Umuhoza arrived at the hospital with two massive fistulas and could barely walk. She was so traumatized by her labor that she could not remember any details. Today she is healed, but the road to recovery has been long and difficult.

  • Margaret and Rose

    Kenya

    At the age of 14, Margaret was raped while fetching water at the local stream. She became pregnant as a result, and endured a difficult labor, which resulted in a stillborn baby and an obstetric fistula. An orphan, Margaret had nowhere to go, and nobody to help her through this terrible tragedy – except her sister, Rose.

  • Merin’y

    Madagascar

    Merin'y is the mother of three healthy children, but when the time came to deliver her fourth child, things did not go as they had before. Her labor was long and intense, and resulted in an obstetric fistula.

  • Marivelo

    Madagascar

    In May, 2013, Marivelo went in to labor with her first child. Her labor lasted for four days. The child did not survive, and Marivelo was left incontinent of urine. She had developed an obstetric fistula as a result of the prolonged, unrelieved labor.

  • Florinda

    Angola

    Living in a small village in central Angola, Florinda was married in her teens and became pregnant at 16. Without access to emergency obstetric care, her difficult delivery caused her to develop a fistula. But today, she is smiling again.

  • Saran

    Guinea

    After developing a fistula with the birth of her fourth child, Saran received free fistula surgery at our partner site Jean Paul II Hospital in Conakry, Guinea.

  • Solange

    Madagascar

    Solange spent the majority of her teenage years suffering from obstetric fistula.

  • Janet

    Kenya

    Janet can't explain how she ended up at the political rally that day, but it changed her life forever.

  • Jahanara

    Bangladesh

    Jahanara is just 23 years old. She was in labor for a full day at home before going to a hospital for an emergency C-section. By then, unfortunately, the damage had already been done.

  • Flavia

    Flavia

    Angola

    Flavia is a shy 17 year old girl who was married when she was just 15. Soon after, she became pregnant. Her labor began at home, but the family was unprepared when the labor became obstructed. Not knowing what to do, they finally took her to a hospital.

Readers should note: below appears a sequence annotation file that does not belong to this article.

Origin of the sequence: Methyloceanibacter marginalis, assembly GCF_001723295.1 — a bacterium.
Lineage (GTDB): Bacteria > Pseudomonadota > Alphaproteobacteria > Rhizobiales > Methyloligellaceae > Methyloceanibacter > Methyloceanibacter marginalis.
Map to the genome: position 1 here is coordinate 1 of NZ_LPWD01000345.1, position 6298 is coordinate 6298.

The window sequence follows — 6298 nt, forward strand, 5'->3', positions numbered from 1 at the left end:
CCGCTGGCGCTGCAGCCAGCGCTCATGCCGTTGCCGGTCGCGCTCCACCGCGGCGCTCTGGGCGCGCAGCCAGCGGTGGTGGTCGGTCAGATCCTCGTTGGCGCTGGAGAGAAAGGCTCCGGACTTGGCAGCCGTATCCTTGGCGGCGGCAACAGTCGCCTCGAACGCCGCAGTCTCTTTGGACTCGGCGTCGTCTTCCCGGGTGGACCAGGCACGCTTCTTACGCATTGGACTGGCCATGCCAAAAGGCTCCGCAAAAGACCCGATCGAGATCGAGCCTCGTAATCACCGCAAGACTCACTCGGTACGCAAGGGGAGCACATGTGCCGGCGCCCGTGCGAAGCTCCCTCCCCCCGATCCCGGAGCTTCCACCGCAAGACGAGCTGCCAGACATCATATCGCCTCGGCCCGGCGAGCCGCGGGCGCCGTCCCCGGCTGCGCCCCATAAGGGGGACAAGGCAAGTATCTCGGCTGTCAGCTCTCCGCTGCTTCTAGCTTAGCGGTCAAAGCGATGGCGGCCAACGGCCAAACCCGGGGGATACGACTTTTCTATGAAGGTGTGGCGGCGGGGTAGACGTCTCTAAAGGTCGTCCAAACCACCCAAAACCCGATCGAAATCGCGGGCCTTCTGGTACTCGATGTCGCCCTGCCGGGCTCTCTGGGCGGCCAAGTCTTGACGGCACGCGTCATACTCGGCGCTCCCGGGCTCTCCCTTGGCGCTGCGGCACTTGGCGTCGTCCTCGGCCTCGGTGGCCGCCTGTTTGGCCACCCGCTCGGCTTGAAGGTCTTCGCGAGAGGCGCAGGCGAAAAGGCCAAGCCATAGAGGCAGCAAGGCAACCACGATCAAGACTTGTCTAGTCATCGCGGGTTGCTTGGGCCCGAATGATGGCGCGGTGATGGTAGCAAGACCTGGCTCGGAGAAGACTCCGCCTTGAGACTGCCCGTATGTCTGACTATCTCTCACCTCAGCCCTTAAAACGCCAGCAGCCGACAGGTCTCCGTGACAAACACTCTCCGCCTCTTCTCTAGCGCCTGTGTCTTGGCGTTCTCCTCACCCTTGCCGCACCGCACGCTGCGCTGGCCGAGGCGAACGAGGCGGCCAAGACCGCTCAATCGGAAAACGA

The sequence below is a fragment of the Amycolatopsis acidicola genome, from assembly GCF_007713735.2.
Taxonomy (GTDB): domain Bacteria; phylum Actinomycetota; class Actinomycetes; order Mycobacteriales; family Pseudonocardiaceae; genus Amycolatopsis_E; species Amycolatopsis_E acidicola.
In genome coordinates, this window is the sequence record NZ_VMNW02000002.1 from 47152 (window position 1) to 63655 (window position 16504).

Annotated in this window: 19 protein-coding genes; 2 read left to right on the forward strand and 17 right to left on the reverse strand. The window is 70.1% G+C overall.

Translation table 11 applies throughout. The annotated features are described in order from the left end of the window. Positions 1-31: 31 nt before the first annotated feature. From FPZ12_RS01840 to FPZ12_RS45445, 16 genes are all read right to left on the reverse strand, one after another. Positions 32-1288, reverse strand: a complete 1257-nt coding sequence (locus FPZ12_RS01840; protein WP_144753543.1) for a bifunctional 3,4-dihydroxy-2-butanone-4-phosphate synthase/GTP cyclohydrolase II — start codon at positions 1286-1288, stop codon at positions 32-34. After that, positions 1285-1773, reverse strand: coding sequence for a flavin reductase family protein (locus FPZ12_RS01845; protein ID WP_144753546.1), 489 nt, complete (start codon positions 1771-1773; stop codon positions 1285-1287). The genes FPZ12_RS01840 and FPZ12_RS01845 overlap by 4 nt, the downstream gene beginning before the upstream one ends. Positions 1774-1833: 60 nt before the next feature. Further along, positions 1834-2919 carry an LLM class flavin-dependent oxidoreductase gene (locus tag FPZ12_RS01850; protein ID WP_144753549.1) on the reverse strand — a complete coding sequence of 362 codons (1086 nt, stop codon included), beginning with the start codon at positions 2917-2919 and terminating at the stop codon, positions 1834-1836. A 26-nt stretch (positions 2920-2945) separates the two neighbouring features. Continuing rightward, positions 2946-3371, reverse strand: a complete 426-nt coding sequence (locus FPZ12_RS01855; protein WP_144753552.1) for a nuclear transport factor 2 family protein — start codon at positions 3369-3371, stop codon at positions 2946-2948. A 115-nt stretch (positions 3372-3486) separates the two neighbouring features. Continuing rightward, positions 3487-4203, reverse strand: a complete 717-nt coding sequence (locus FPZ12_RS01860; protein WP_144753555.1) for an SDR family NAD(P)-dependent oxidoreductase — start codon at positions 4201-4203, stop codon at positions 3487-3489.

• Sofia - WAHA

    Sofia

    Liberia

    At 16, Sofia lost her baby boy in childbirth and developed a fistula, prompting her husband to leave her. Unaware what her condition was called or that treatment was possible, she became almost completely isolated over the next three years, giving up hope of ever being healed. A radio ad changed her life.

  • Grace

    Kenya

    Grace got married in 1994, and explained that she immediately felt a burden upon herself to give birth to as many children as possible as quickly as possible in order to earn respect and stability in her marriage. This, she said, is the status quo in the rural African context.

  • Towanda

    Zimbabwe

    Towanda is 20 years old and from a rural area just outside of Harare, Zimbabwe’s capital city. Four years ago at the age of 16, she became pregnant. When the time came to deliver, there were a lot of complications.

  • Seline

    Kenya

    Seline lives in a small village in the remote region of West Pokot, Kenya. She did not go to school and married young, as is tradition in this pastoralist community. She went into labor with her fourth child about three years ago, preferring to give birth at home with a traditional birth attendant from her village. Only 18% of women give birth in a health center in this region of Kenya, far below the national average of 44%

  • Harka Maya

    Nepal

    A mother of two, Harka Maya lives in Sindhuli, Nepal, roughly 80 miles (129 km) from Kathmandu. She developed a fistula last summer, while in labor with her third child. Being from a poor farming family, it was customary for her to deliver at home.